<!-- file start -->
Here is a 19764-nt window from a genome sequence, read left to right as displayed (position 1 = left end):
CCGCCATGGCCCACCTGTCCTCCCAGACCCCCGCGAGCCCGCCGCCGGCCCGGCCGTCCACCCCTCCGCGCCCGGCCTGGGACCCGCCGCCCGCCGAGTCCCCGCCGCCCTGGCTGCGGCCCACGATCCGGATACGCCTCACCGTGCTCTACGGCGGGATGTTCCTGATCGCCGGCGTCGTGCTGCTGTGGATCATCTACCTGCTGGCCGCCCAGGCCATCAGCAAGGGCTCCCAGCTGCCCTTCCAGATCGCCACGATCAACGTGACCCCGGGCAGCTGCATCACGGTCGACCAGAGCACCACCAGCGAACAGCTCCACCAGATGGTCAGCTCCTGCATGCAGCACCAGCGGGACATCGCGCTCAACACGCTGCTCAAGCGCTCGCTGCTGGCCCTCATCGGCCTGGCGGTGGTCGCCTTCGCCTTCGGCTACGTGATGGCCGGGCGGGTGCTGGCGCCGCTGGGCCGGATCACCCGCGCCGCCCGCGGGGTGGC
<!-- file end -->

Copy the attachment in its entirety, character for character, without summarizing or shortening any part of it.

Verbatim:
Here is a 19764-nt window from a genome sequence, read left to right as displayed (position 1 = left end):
CCGCCATGGCCCACCTGTCCTCCCAGACCCCCGCGAGCCCGCCGCCGGCCCGGCCGTCCACCCCTCCGCGCCCGGCCTGGGACCCGCCGCCCGCCGAGTCCCCGCCGCCCTGGCTGCGGCCCACGATCCGGATACGCCTCACCGTGCTCTACGGCGGGATGTTCCTGATCGCCGGCGTCGTGCTGCTGTGGATCATCTACCTGCTGGCCGCCCAGGCCATCAGCAAGGGCTCCCAGCTGCCCTTCCAGATCGCCACGATCAACGTGACCCCGGGCAGCTGCATCACGGTCGACCAGAGCACCACCAGCGAACAGCTCCACCAGATGGTCAGCTCCTGCATGCAGCACCAGCGGGACATCGCGCTCAACACGCTGCTCAAGCGCTCGCTGCTGGCCCTCATCGGCCTGGCGGTGGTCGCCTTCGCCTTCGGCTACGTGATGGCCGGGCGGGTGCTGGCGCCGCTGGGCCGGATCACCCGCGCCGCCCGCGGGGTGGC